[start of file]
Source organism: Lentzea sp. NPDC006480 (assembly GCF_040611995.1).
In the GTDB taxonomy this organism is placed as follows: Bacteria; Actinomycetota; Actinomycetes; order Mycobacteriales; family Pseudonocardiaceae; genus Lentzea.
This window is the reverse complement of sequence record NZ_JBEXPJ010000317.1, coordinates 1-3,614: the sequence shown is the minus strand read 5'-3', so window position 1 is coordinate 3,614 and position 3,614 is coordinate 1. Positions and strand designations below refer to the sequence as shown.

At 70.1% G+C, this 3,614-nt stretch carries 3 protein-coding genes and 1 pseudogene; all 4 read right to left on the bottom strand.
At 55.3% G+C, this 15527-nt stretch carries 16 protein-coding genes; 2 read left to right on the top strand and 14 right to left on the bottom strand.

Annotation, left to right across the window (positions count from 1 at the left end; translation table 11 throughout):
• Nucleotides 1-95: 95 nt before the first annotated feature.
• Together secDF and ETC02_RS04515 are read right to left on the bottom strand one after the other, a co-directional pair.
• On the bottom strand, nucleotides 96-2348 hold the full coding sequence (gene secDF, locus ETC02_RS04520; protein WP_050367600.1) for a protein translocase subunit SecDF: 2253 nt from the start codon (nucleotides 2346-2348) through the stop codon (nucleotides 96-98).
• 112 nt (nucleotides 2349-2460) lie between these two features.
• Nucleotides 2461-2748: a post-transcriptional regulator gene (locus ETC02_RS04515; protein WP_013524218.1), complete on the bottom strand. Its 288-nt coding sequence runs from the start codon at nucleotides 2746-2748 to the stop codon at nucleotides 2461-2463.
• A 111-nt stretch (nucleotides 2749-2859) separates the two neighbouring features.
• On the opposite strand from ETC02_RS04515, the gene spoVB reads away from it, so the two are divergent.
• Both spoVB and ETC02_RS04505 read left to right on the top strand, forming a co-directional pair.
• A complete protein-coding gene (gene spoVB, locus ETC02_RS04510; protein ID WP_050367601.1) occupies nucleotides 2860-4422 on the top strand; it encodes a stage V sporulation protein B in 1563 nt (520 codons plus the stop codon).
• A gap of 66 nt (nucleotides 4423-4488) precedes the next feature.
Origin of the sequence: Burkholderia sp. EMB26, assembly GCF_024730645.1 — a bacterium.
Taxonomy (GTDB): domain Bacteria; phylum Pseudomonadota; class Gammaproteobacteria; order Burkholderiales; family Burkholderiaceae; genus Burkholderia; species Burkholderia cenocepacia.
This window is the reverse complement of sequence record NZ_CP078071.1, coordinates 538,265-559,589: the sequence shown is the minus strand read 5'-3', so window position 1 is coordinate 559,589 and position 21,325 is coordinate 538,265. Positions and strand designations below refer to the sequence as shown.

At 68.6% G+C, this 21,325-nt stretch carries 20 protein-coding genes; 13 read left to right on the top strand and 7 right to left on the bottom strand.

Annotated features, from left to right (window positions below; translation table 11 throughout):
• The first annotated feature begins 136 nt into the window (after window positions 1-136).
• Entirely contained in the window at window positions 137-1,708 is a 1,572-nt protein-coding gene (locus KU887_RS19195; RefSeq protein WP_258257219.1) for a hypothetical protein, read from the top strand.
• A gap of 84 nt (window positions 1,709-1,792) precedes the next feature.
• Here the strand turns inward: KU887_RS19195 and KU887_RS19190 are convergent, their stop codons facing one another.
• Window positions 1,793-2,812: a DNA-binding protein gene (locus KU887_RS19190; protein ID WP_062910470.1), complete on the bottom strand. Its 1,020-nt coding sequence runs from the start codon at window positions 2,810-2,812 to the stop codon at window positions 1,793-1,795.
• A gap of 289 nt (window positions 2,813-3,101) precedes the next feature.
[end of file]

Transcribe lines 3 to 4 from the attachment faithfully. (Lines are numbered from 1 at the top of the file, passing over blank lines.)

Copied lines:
This window is the reverse complement of sequence record NZ_JBEXPJ010000317.1, coordinates 1-3,614: the sequence shown is the minus strand read 5'-3', so window position 1 is coordinate 3,614 and position 3,614 is coordinate 1. Positions and strand designations below refer to the sequence as shown.

At 70.1% G+C, this 3,614-nt stretch carries 3 protein-coding genes and 1 pseudogene; all 4 read right to left on the bottom strand.